Mayo Mental Health Association and Mayo GAA team up

Week long camp with u16 teams to teach them about mental health

This week has seen the Mayo Mental Health Association and Mayo GAA come together to educate the county’s u16 football and hurling teams about mental health. The camp in MacHale Park saw some 60 u16 players across both sports engage in the three day training camp that saw their time split between action on the field and learning about taking action off the field to deal with mental health issues that may affect them.

The camp was overseen by the coaching officers from Mayo GAA with Niall Dunne, himself a former underage Mayo player from the Mayo Mental Health Association, leading and organising a number of workshops for the players over the three days.

Padraig Carolan, Mayo GAA coaching officer, praised the work of the Mayo Mental Health Association, saying: “They are great organisation who have come together on a voluntary basis to help the community and to help people in the community. The session we had on Tuesday with Niall was very interesting and everyone took a lot from it. Everyone was so engaged in the session, and the interest the young people took in the session was great, I was amazed that they were all so engaged in it.”

PJ Murphy, chairperson of Mayo Mental Health Association, said the organisation was delighted to be involved with the project, saying: “How necessary it is for us to be involved with young people, because Mayo Mental Health Association’s main aim is to promote positive mental health among young people and we’re doing this in a variety of ways and we have been doing that over the three days here.”

Mayo GAA games officer, Billy McNicholas, praised the work done by the association, saying: “It’s great to be associated with this programme, as we work through the system with players as they get older, we do come across players with issues and problems, and through this course we have a greater understanding of that now. It’s a thing that with men if they have an issue they keep it to themselves and we don’t want to talk about it to anybody else and think it’s a sign of weakness, but the key is to talk and we tell our players that.”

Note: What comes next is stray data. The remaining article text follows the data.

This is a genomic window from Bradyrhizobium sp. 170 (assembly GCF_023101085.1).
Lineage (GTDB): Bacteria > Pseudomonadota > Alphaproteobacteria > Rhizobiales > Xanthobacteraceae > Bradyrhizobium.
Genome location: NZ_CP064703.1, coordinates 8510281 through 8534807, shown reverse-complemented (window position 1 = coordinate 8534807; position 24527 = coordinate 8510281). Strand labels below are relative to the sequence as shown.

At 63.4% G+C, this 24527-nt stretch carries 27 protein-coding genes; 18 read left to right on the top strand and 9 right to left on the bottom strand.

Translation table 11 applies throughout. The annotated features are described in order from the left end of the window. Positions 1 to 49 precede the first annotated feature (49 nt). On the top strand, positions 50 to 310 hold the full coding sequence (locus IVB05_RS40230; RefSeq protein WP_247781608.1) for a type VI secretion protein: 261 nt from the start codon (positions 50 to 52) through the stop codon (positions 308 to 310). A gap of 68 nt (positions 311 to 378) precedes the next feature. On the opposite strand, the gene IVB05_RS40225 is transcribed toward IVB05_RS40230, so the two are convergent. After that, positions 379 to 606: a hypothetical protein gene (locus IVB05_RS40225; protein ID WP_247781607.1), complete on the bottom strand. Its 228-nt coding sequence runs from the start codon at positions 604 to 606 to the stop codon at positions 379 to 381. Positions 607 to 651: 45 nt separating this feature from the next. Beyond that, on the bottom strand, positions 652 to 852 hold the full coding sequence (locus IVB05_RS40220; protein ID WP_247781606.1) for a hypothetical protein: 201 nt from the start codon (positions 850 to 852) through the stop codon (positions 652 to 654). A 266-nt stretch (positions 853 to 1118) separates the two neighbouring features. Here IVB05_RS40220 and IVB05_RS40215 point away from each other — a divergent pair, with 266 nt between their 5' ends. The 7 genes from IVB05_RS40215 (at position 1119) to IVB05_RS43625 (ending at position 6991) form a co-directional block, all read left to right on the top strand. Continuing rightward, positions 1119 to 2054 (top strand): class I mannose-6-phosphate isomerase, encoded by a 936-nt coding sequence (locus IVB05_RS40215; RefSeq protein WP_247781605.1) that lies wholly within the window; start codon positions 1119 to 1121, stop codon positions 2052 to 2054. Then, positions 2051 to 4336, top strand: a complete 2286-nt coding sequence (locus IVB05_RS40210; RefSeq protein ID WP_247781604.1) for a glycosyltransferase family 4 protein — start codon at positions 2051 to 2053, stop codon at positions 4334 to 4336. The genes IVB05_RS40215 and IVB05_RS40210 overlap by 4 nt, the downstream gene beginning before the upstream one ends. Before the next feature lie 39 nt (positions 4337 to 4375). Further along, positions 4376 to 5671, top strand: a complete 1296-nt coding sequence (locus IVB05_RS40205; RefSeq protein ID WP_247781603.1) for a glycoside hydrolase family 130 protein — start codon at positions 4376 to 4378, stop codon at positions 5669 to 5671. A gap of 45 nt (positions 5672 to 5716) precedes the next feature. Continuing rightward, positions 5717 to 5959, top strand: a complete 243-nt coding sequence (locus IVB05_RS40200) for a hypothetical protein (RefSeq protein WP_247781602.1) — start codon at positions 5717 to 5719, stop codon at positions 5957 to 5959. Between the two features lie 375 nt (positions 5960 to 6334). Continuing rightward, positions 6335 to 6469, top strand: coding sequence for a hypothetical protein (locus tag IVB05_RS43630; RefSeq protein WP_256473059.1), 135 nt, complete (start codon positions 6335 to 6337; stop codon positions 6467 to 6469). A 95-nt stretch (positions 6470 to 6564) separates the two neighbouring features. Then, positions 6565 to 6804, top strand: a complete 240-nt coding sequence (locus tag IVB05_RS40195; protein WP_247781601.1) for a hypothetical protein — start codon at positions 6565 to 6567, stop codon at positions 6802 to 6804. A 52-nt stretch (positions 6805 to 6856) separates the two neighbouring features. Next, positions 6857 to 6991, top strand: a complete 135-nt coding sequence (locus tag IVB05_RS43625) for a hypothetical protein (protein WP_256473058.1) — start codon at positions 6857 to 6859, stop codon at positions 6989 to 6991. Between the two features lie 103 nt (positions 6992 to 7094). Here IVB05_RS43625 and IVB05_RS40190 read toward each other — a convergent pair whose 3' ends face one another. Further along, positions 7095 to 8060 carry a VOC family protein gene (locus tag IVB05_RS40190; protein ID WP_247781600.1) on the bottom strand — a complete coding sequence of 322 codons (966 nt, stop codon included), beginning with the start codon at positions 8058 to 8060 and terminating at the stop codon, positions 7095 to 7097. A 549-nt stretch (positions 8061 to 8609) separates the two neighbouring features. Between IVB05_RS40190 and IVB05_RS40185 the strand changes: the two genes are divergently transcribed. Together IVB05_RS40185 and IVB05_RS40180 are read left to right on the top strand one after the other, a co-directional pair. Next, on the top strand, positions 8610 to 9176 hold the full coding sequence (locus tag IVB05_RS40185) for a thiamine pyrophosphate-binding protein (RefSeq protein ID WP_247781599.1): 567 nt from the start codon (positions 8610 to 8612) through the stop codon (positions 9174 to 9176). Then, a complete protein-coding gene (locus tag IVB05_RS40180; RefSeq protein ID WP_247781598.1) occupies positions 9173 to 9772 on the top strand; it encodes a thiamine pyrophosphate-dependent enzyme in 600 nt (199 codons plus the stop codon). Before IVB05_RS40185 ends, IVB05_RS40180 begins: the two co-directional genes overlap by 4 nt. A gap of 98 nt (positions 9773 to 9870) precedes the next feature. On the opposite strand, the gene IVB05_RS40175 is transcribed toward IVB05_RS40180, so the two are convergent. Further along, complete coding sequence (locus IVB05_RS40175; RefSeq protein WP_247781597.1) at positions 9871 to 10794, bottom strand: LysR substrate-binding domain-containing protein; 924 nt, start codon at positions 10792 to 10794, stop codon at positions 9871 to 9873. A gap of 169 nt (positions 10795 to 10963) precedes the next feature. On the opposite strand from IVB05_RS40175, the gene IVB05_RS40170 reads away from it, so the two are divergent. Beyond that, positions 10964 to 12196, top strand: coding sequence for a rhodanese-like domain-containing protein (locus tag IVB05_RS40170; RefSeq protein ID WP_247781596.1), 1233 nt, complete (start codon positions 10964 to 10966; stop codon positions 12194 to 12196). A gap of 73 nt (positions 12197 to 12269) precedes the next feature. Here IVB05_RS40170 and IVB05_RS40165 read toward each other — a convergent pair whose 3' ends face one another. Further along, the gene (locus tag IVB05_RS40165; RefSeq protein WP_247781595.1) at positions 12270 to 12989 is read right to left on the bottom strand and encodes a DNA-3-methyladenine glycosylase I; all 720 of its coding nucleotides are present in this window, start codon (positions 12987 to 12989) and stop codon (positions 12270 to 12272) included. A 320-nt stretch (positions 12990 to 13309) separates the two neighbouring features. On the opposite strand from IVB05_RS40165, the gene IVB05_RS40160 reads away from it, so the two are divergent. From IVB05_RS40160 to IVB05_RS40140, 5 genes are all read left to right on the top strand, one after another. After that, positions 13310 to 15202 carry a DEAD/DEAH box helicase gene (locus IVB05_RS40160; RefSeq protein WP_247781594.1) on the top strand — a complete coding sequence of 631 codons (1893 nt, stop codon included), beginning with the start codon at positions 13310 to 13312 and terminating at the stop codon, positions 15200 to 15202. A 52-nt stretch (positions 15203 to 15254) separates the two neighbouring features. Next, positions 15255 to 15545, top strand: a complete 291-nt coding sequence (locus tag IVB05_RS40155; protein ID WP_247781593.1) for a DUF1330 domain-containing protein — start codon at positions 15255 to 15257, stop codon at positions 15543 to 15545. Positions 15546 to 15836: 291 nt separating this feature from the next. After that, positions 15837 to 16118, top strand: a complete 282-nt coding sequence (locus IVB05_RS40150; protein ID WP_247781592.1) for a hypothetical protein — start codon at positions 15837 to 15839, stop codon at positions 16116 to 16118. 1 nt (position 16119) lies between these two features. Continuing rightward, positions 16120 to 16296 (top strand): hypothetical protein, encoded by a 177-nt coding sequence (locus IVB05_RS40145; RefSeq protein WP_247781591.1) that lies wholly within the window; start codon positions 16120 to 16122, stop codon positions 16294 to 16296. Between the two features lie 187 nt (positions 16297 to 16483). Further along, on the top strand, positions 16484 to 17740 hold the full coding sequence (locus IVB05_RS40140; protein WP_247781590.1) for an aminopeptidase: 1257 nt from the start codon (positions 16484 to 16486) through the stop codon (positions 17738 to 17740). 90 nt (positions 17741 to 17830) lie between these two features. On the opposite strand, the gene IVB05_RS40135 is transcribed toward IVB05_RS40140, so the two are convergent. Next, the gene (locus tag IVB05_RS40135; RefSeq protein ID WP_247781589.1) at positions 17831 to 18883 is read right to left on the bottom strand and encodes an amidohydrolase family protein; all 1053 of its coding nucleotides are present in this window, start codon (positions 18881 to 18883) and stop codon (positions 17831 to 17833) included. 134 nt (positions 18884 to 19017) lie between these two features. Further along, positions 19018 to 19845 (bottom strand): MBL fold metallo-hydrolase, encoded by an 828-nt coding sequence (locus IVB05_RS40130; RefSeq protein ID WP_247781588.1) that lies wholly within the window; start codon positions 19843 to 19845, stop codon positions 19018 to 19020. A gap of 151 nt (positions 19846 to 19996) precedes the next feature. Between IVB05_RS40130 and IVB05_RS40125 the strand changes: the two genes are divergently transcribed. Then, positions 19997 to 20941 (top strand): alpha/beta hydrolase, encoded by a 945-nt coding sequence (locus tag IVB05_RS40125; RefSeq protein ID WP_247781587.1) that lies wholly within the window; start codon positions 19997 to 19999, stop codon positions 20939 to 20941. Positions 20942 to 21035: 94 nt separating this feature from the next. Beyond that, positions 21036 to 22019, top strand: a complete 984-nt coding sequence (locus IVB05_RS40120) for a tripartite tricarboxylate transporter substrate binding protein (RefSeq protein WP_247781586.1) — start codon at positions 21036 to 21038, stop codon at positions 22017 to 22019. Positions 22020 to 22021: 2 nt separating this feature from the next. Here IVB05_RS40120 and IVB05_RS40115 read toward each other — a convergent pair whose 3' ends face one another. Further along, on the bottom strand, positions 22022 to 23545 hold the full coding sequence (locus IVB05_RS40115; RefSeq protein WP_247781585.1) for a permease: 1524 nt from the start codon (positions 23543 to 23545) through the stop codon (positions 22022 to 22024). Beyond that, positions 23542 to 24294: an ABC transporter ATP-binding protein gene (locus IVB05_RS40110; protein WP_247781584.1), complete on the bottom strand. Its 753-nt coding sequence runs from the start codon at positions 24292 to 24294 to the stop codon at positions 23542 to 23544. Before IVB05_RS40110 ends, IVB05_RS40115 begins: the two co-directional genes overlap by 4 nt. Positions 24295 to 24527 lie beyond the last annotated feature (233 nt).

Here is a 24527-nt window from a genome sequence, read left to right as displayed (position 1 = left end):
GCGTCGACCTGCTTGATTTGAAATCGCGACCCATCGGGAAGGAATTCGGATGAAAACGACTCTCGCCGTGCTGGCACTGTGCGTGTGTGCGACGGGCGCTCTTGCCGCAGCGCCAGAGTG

Mr Carolan, who works with the HSE in his day job, also said during the week that progress was being made on opening a drop in centre in Castlebar in association with Mayo Mental Health. He said: “We are developing a facility in Castlebar to support mental health among young people experiencing mental health problems between the age of 15 and 25. Currently if a young person has a problem their main route to help is through their GP, and on from there. There is still a bit of a stigma about mental health, especially in this part of the country and especially among young men, we need to get over that and beyond that, and this facility will give an opportunity where we will have two or three clinical professionals. The biggest step some young person will have to take when they come to that door is to open it. We hope to open that facility in September or October.”

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